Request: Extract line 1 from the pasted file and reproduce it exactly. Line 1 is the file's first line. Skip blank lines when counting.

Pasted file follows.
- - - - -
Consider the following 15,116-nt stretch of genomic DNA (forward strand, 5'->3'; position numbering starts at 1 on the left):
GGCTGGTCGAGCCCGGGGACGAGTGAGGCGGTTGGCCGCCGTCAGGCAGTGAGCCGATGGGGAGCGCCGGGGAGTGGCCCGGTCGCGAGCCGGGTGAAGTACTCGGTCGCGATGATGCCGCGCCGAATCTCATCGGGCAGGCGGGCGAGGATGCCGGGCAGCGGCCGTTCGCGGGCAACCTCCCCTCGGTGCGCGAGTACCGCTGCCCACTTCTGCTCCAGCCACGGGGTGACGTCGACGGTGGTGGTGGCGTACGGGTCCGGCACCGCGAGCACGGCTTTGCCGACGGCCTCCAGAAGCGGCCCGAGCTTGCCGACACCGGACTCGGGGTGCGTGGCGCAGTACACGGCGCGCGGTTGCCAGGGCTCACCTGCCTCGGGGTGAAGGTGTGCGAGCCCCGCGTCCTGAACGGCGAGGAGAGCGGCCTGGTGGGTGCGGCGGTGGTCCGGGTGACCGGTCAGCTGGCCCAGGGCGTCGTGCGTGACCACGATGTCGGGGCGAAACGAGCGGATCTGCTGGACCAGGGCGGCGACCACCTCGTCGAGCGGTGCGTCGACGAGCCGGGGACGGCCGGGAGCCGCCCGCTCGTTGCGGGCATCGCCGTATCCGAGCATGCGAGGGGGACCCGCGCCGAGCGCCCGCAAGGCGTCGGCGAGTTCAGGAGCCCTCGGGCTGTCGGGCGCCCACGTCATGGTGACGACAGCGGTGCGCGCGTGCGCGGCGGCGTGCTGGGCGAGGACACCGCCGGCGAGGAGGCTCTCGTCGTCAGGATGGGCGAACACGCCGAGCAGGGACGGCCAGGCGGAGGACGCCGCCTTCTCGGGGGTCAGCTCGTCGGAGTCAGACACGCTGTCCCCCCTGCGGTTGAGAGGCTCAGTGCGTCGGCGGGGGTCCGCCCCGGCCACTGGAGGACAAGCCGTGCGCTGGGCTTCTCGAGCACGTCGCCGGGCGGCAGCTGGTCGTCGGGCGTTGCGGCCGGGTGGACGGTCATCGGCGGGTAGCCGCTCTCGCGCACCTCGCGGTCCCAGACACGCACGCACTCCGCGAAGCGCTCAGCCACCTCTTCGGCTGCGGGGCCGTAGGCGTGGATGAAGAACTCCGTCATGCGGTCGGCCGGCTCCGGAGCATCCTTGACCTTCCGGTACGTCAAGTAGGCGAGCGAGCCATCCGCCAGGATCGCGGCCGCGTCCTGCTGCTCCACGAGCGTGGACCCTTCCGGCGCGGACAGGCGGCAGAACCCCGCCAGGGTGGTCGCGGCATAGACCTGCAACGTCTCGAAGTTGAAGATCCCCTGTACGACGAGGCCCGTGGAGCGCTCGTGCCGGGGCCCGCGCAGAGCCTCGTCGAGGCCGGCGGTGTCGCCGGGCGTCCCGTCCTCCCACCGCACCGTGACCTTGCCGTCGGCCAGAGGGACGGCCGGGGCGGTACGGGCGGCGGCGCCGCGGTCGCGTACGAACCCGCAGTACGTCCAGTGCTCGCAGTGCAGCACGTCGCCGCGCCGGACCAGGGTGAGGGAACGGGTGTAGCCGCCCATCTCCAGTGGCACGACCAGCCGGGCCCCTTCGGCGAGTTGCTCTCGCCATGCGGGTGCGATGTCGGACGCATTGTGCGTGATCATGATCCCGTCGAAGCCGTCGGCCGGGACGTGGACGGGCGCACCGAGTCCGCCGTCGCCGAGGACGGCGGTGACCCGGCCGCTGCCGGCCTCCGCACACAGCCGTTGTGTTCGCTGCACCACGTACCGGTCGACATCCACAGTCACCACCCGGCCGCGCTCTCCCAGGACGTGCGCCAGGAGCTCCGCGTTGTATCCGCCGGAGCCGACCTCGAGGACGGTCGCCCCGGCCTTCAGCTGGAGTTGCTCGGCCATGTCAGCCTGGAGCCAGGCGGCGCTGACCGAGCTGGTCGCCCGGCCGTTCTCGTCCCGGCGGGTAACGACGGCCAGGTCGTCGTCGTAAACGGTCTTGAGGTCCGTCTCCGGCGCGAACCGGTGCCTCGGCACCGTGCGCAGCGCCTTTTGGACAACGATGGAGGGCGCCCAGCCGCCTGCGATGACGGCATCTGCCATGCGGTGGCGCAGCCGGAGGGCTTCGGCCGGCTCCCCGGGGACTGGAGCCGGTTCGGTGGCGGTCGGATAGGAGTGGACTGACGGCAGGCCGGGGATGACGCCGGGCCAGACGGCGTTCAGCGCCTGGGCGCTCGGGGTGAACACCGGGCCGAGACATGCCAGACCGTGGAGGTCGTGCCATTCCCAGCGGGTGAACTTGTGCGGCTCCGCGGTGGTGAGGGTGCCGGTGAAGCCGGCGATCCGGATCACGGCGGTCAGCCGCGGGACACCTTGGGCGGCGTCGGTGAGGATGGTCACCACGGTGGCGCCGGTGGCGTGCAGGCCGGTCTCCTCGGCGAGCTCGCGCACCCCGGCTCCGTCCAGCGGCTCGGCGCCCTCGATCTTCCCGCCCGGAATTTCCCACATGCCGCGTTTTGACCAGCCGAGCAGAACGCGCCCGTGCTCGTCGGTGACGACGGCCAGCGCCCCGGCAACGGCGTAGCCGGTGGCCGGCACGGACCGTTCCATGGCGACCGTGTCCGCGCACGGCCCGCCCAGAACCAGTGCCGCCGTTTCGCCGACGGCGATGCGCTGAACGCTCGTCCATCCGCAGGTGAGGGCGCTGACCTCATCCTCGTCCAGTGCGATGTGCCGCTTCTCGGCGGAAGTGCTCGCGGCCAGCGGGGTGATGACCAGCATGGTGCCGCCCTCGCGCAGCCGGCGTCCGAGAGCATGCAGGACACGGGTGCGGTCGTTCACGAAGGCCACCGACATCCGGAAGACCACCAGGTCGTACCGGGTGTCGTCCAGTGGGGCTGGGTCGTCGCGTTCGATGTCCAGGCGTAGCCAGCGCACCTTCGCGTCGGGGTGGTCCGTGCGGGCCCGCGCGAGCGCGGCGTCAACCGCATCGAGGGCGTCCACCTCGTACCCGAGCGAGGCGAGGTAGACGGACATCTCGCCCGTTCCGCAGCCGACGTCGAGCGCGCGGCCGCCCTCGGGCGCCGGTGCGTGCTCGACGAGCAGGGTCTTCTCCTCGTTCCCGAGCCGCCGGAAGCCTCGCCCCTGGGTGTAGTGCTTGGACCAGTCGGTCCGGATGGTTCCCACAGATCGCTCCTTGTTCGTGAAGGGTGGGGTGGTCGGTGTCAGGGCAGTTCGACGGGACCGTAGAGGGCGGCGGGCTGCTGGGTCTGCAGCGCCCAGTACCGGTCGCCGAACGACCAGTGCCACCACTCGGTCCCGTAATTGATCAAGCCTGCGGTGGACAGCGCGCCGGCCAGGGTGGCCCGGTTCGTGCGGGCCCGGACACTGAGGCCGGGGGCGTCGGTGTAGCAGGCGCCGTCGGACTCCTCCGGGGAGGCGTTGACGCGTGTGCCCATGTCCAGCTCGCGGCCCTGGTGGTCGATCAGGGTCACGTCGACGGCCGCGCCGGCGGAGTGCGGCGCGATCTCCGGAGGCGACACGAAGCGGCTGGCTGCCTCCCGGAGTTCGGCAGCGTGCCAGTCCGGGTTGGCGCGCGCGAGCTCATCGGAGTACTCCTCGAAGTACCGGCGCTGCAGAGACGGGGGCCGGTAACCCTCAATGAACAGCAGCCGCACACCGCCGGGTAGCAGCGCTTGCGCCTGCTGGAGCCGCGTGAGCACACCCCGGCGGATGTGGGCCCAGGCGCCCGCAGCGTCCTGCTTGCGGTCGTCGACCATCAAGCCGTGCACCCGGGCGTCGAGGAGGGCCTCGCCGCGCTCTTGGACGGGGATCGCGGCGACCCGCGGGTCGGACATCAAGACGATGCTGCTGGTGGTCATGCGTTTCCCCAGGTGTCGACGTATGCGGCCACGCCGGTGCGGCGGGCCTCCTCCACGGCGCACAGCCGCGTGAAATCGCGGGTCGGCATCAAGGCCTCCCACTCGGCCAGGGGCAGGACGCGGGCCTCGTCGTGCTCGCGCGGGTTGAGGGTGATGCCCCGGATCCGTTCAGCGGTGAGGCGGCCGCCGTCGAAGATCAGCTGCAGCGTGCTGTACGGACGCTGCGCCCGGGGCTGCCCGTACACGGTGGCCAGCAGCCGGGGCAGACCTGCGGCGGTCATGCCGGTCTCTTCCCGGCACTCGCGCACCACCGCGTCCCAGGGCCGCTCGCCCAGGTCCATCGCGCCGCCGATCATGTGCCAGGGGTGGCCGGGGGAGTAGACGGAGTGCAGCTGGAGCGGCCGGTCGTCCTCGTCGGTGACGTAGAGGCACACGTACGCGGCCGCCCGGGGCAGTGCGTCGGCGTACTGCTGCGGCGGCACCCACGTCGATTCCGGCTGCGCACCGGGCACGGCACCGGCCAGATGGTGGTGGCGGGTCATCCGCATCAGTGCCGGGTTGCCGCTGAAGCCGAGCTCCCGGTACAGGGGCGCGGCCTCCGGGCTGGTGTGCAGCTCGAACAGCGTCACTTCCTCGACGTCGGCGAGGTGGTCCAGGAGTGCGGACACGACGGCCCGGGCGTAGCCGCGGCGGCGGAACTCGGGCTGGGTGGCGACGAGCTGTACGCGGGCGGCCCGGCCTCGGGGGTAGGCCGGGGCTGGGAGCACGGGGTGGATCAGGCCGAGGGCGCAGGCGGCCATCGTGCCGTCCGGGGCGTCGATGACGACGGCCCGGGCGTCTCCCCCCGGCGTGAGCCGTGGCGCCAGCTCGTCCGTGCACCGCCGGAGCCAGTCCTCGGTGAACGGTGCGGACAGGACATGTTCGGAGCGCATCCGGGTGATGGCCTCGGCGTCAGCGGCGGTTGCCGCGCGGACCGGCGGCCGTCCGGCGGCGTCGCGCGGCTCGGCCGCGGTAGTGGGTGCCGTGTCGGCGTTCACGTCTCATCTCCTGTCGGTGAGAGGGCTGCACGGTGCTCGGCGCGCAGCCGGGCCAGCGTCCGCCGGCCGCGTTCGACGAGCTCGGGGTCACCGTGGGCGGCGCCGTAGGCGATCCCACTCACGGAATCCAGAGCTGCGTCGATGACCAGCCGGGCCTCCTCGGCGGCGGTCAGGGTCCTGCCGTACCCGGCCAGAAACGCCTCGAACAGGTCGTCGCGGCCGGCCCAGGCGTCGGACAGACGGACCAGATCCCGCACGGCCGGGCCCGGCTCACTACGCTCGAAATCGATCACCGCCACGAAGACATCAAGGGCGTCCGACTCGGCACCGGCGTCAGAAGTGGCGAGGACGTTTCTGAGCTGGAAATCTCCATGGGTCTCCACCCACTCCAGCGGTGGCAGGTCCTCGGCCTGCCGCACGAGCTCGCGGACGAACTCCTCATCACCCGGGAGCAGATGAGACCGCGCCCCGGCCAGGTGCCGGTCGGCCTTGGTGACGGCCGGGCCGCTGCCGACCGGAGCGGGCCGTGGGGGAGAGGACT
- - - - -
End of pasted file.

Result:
Consider the following 15,116-nt stretch of genomic DNA (forward strand, 5'->3'; position numbering starts at 1 on the left):